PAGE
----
(Washington) The Conservative MP at the heart of Canada’s foreign interference saga told his story at the U.S. Capitol on Tuesday before attentive U.S. lawmakers determined to confront China’s efforts to undermine tests the limits of Western democracy.
Michael Chong’s message: let’s do it together.
“Canada must work more closely with its democratic allies like the United States to counter Beijing’s efforts to interfere in our democratic life,” Mr. Chong told members of the Congressional Executive Commission on China.
Foreign interference poses a serious threat to the national security of both countries, which requires a unified approach among like-minded allies, he argued.
“We must use every available opportunity to strengthen this partnership to meet the challenge of rising authoritarianism and preserve our fundamental freedoms, democracy and the rule of law,” added Mr. Chong.
The call was well received in Washington, where both Democrats and Republicans now openly describe China as a worrying global aggressor, with far too much economic influence over American life.
Committee members spent the first 30 minutes of the hearing delivering bellicose opening statements, denouncing China’s repressive tactics, including intimidation, harassment of dissidents and assassinations.
“The (Chinese Communist Party’s) strategy of attempting to rewrite global norms has succeeded in too many cases,” said committee co-chairman and New Jersey Rep. Christopher Smith.
“We cannot and will not allow the Chinese Communist Party to scare us into submission through these tactics,” he continued.
Christopher Smith’s first question to Mr. Chong was whether the United States and Canada could work more closely together than they already do.
Canada is currently studying the idea of setting up a register of foreign agents to better monitor those who operate on its soil. Ottawa could therefore use the expertise of the United States, which has had one for nearly 100 years, mentioned Mr. Chong.
He also suggested that the two countries compare notes on how best to use “daylight and transparency” to publicly denounce foreign interference activities that might not rise to the level of criminal activity.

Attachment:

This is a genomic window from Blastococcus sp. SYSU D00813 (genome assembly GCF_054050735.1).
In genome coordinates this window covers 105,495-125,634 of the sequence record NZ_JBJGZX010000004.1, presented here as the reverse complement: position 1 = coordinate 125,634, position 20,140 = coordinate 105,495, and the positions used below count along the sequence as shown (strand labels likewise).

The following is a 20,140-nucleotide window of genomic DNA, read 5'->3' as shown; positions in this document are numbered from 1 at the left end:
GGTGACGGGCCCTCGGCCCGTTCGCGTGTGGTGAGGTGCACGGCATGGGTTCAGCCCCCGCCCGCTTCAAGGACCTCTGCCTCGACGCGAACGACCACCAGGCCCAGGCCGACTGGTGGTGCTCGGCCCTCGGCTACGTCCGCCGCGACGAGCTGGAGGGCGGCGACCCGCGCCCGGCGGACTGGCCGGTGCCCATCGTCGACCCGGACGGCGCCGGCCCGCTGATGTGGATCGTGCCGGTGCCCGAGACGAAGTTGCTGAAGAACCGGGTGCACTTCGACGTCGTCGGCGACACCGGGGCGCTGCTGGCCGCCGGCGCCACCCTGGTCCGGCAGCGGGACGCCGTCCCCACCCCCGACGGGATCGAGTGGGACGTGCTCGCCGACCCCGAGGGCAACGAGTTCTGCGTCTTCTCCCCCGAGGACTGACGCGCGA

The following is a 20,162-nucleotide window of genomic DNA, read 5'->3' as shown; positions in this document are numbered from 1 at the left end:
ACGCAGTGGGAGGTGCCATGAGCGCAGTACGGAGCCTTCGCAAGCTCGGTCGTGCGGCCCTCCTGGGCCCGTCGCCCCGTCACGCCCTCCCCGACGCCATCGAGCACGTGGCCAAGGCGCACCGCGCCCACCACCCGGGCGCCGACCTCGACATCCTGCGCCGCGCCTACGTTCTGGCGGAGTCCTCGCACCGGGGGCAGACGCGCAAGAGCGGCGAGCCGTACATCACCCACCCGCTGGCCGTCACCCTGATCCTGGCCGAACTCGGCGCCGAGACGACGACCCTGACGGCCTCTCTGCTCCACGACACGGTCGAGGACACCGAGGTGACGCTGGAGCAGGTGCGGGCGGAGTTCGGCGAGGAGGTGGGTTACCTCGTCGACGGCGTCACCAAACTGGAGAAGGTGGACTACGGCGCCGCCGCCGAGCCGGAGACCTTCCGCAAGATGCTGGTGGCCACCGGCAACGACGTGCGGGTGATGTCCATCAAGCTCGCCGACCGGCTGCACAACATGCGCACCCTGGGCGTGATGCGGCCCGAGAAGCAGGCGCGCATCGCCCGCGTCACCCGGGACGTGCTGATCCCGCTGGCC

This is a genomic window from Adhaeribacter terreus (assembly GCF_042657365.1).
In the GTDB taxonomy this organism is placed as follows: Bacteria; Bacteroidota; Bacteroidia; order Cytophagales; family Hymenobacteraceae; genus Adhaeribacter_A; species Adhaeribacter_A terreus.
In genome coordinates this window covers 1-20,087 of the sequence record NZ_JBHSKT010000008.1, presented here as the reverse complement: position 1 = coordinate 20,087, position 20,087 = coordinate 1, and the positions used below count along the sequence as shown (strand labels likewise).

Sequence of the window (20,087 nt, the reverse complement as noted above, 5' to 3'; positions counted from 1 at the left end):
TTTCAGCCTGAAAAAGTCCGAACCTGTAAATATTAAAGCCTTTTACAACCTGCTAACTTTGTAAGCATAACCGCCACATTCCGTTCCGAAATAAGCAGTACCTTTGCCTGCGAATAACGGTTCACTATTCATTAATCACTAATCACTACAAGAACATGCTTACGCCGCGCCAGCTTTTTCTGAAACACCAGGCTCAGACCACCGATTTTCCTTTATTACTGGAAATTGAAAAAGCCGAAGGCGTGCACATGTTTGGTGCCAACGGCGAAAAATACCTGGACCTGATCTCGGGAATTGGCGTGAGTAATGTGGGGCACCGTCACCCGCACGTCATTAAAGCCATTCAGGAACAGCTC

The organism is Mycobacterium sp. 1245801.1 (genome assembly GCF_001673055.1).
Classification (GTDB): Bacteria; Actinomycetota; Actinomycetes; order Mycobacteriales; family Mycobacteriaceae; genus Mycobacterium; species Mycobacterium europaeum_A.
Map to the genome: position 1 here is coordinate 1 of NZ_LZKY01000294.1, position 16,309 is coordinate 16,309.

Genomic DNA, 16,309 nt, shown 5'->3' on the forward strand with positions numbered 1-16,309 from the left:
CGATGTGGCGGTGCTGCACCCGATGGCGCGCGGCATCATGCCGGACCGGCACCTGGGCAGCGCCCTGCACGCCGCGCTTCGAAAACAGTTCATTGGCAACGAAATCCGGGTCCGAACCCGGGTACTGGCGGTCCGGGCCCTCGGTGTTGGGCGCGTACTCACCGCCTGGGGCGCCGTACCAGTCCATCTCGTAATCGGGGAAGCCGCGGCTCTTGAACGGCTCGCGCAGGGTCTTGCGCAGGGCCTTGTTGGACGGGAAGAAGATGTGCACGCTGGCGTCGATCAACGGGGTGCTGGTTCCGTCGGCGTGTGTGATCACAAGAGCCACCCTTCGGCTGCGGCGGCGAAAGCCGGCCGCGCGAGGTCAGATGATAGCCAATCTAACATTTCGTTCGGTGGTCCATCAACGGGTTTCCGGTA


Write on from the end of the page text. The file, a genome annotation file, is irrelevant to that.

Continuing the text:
“One way to counter this is to make it public, to make the information public, to tell members of the public, members of Congress, members of Parliament, this is exactly what’s happening,” Mr. Chong said.
This type of information “would give citizens and elected officials the details they need to protect themselves,” he argued.
As for the fight against disinformation on social networks, Mr. Chong sang the praises of the model deployed in Taiwan.
“It relies on resilience, on the education system, the primary and secondary education system, and on the empowerment of civil society groups to counter this disinformation,” he argued. Ultimately, we need to balance two competing things: one is countering this misinformation, while also defending media freedom and freedom of expression. »
He demurred when asked whether he was getting the necessary support from the federal government, which has been under political siege for months by the Conservatives, over its handling of the matter.
“Democracies are often slow to respond to the threat of authoritarian states, which can act much more quickly,” observed Mr. Chong. Since the spring, the Canadian government has stood up and supported me. »
The federal government confirmed a media report in May that intelligence officials had detected a Chinese intimidation plot targeting Mr. Chong and his relatives in Hong Kong in 2021. Ottawa expelled Chinese diplomat Zhao Wei after a sustained outcry in Parliament.
In response, the Chinese embassy expelled a Canadian consular employee in Shanghai, and issued a statement accusing Canada of violating international law and acting on anti-Chinese sentiment.
Mr Chong was reportedly targeted after sponsoring a motion in the House of Commons calling Beijing’s treatment of Uyghur Muslims in China a “genocide”. However, he was never informed of these threats, an error he called “a systematic failure of the government apparatus.”
Although that was about the only partisan rancor detectable in Mr. Chong’s testimony, much of what he proposed to address China’s growing economic dominance echoed the conservative doctrine of both countries. .
He proposed banning government funding for Chinese entities engaged in sensitive research and development projects in telecommunications, quantum computing, artificial intelligence and biopharmaceuticals.
He called for regulatory reform in Canada to accelerate natural resource projects the country needs, such as liquefied natural gas export terminals and pipelines, as well as mines and critical mineral processing facilities .
He named Canada as the ideal partner for the United States to provide the world with what he called “cleaner combustion,” and an important alternative source for raw materials used in electric vehicle batteries.
Next week, Justice Marie-Josée Hogue of the Quebec Court of Appeal will begin a public inquiry into allegations of interference in Canadian affairs by China, Russia and other foreign states and non-state actors . This process is expected to take 16 months.
A preliminary report is expected at the end of February, followed by a final report in December 2024.